Is NFC The Next Big Opportunity For Video Advertising?

In Steven Spielberg’s 2002 film “Minority Report,” a pre couch-jumping Tom Cruise plays a hero cop in a dystopian 2054 America. One of the more memorable details in the film (perhaps owing to its chilling implications) was the presence of retina-scanning billboards that beam custom-tailored ads directly into one’s skull. (You can watch the scene here.) If you know anything about near-field communication, though, you probably won’t be surprised to learn that this technology, albeit in a slightly less Orwellian form, has hit the streets 40 years earlier than Spielberg predicted. All of this is to say that as science fiction makes its inevitable transition into science fact, there will once again be enormous opportunities for those agencies and brands that are among the first to stake a claim on this new digital frontier.



Let’s start at the very beginning

The last few years have not been easy for the much-maligned QR code. While some of the harshest critics deride them as being “worse than useless,” more even-handed journalists argue that they’re simply “useless.” But wherever you stand on QR codes, it cannot be disputed that marketers have been furiously trying to make them “happen” ever since they first came into vogue in 2011. And while many QR codes simply link to a home or product information page, some of our more innovative colleagues in the marketing world have been attempting to use them to trigger mobile video in an effort to bridge the physical and mobile worlds with video ads.

Unfortunately, public reaction to QR codes has been tepid at best. The articles linked above put the numbers at just 15%-19% of smartphone users, with penetration dropping precipitously when you start breaking the numbers down into key demographics. This is unsurprising when you note that phones still don't come with a native reader. Unless you have an app that uses QR codes as a utility (such as parking meters), it's tough to ask the average consumer to download a reader.

Onward into the future

NFC technology has been in many Android devices for years, going largely unnoticed as retailers and advertisers grapple with how to use this new tool to create the best customer experience. Fortunately, Apple has just entered the game in a big way, integrating NFC into the iPhone 6 (as goes Apple, so goes the industry). NFC is going mainstream, and NFC payments are poised to explode with Apple Pay.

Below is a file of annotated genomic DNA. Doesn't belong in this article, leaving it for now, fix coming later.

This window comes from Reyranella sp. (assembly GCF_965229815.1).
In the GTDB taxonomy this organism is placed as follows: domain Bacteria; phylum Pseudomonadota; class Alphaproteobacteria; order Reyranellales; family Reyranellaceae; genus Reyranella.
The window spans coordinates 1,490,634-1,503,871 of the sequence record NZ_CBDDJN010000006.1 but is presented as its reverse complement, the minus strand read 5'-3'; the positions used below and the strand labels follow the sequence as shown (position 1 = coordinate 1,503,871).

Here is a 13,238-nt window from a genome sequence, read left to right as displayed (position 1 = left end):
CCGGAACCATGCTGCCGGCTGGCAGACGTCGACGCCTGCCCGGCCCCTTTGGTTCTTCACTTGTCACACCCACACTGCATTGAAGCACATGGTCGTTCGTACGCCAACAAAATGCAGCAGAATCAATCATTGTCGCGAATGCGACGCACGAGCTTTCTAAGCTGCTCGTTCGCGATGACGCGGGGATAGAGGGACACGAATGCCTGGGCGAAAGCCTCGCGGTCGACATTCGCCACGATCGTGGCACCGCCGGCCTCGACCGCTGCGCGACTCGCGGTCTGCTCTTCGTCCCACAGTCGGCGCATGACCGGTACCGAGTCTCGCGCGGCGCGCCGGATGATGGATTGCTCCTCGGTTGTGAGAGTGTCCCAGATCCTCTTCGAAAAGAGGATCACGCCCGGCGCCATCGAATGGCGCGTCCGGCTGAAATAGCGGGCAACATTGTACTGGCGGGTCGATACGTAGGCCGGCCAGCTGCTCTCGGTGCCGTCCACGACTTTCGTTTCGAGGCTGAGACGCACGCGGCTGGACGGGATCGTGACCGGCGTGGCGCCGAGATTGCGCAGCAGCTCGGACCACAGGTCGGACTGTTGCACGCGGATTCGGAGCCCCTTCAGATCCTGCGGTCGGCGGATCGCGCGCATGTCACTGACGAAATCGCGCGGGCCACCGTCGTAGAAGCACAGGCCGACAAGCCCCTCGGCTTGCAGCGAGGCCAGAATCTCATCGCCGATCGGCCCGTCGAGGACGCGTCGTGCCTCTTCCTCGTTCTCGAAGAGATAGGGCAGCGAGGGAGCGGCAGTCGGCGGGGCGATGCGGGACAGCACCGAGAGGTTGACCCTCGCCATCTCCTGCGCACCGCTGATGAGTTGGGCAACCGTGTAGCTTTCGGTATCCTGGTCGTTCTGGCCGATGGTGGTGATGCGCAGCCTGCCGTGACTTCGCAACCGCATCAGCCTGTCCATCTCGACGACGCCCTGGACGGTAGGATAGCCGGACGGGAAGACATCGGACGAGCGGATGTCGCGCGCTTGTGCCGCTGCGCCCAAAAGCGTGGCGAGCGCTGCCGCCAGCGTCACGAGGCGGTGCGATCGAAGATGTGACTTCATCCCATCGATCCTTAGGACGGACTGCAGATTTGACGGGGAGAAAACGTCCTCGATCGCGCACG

This is a huge opportunity to get video content in front of consumers.  NFC could trigger video spots on phones as a pre-roll or post-roll ad while the customer makes a payment at the register. And because the POS system knows everything that was just purchased, targeted advertising will become incredibly simple and accurate.

However, as the venerable poet Jerry Garcia once wisely pointed out, “every silver lining’s got a touch of grey." The dream of ultra-targeted point-of-sale video content may remain just a dream, as the mobile payment system in its early stages remains fragmented. According to a recent Nielsen survey, nearly half of all mobile payment system users prefer making payments using a QR code system. Anticipating this sea change years ago, a federation of some of the country’s biggest retailers (including Walmart, Target, and Rite Aid) have developed their own mobile payment system called CurrentC, and they’re not interested in doing business with Apple Pay users. If you’re not sure why this poses a problem for marketers, talk to anybody who owns a Betamax, a Zune, or a robust collection of HD DVDs. We need to see how this all plays out first.

Of course, NFC tech isn’t just a convenient way to pay for the groceries. The potential uses for NFC in out-of-home marketing are nearly infinite. Several agencies have already begun exploring the possibilities. One campaign prompts consumers to tap their phone on an NFC placard to receive location specific information and special offers. Another invites users to tap a movie poster in order to watch the latest trailer on their phone.

Without a doubt, NFC has an awkward adolescence ahead of it. Far from ubiquity, it will need all the support it can get from big backers like Apple. Likewise, advertisers will have to figure out interesting and innovative ways of using the technology in order to engage the user. In spite of these challenges, though, NFC looks to be one of the most promising new opportunities for marketers to reach the mobile phones of consumers, especially using video content.

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